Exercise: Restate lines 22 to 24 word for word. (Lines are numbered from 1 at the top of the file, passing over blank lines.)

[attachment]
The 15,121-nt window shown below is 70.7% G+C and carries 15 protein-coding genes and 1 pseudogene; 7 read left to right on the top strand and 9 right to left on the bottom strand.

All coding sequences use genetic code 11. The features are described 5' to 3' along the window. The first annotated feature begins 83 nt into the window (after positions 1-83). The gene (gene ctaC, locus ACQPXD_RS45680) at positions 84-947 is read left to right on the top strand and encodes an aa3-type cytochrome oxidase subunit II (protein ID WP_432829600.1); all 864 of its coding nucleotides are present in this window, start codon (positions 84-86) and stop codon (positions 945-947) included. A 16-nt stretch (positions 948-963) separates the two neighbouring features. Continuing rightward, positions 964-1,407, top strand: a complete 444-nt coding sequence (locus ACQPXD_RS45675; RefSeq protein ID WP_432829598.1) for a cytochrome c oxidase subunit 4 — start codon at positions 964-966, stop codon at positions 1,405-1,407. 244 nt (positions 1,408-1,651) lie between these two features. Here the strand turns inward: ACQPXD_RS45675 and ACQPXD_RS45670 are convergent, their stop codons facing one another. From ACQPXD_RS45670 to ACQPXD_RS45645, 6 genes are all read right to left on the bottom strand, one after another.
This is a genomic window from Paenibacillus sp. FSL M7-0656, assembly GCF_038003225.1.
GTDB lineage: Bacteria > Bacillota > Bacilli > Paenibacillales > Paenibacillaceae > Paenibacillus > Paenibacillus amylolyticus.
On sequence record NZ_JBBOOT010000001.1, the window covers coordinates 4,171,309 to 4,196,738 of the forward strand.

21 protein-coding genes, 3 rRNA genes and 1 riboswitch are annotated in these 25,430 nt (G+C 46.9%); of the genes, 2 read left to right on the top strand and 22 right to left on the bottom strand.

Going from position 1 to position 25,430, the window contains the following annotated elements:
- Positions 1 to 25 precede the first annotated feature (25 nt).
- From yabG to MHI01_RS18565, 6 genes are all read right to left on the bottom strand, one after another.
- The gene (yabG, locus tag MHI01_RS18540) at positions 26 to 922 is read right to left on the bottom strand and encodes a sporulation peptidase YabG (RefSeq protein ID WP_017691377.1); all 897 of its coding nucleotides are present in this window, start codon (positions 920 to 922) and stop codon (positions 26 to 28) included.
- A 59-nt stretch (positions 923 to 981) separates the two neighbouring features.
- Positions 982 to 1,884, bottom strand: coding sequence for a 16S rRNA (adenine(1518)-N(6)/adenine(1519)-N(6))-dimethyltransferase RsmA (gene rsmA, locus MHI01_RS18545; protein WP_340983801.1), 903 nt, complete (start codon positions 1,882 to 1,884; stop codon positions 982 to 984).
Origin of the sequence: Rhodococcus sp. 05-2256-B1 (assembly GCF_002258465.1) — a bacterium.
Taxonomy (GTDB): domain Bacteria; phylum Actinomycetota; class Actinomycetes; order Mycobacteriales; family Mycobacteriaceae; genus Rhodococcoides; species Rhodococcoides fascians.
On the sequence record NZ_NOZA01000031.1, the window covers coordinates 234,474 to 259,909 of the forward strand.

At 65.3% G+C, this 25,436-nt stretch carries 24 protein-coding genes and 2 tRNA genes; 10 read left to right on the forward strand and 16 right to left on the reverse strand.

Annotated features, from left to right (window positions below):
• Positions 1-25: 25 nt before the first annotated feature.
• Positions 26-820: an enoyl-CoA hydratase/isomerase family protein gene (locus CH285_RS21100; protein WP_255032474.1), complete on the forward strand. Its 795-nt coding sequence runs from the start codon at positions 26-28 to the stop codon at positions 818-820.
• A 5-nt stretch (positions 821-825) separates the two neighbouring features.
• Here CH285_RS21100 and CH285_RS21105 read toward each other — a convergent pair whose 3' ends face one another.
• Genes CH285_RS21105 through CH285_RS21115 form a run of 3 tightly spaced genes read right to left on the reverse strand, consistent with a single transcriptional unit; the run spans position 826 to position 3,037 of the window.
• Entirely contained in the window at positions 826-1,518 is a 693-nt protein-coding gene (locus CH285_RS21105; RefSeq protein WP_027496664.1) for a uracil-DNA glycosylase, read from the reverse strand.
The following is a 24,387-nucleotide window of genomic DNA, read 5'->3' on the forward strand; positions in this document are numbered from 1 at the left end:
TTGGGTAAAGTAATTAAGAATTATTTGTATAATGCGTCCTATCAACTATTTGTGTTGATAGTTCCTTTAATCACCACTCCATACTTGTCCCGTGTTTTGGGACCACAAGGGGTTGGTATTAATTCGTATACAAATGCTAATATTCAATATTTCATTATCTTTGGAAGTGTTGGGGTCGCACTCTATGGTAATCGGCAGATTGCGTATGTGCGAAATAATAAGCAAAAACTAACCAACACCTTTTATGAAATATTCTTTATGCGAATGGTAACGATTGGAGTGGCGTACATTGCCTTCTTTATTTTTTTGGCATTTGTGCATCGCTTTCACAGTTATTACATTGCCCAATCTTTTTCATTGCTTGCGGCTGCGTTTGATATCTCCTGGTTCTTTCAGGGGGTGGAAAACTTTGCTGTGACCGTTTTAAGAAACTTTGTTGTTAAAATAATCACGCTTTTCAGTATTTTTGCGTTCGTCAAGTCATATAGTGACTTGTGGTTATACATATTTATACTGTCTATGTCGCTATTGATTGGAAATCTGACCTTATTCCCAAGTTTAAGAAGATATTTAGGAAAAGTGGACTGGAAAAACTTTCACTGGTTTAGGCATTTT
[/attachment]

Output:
• Genes CH285_RS21105 through CH285_RS21115 form a run of 3 tightly spaced genes read right to left on the reverse strand, consistent with a single transcriptional unit; the run spans position 826 to position 3,037 of the window.
• Entirely contained in the window at positions 826-1,518 is a 693-nt protein-coding gene (locus CH285_RS21105; RefSeq protein WP_027496664.1) for a uracil-DNA glycosylase, read from the reverse strand.
The following is a 24,387-nucleotide window of genomic DNA, read 5'->3' on the forward strand; positions in this document are numbered from 1 at the left end: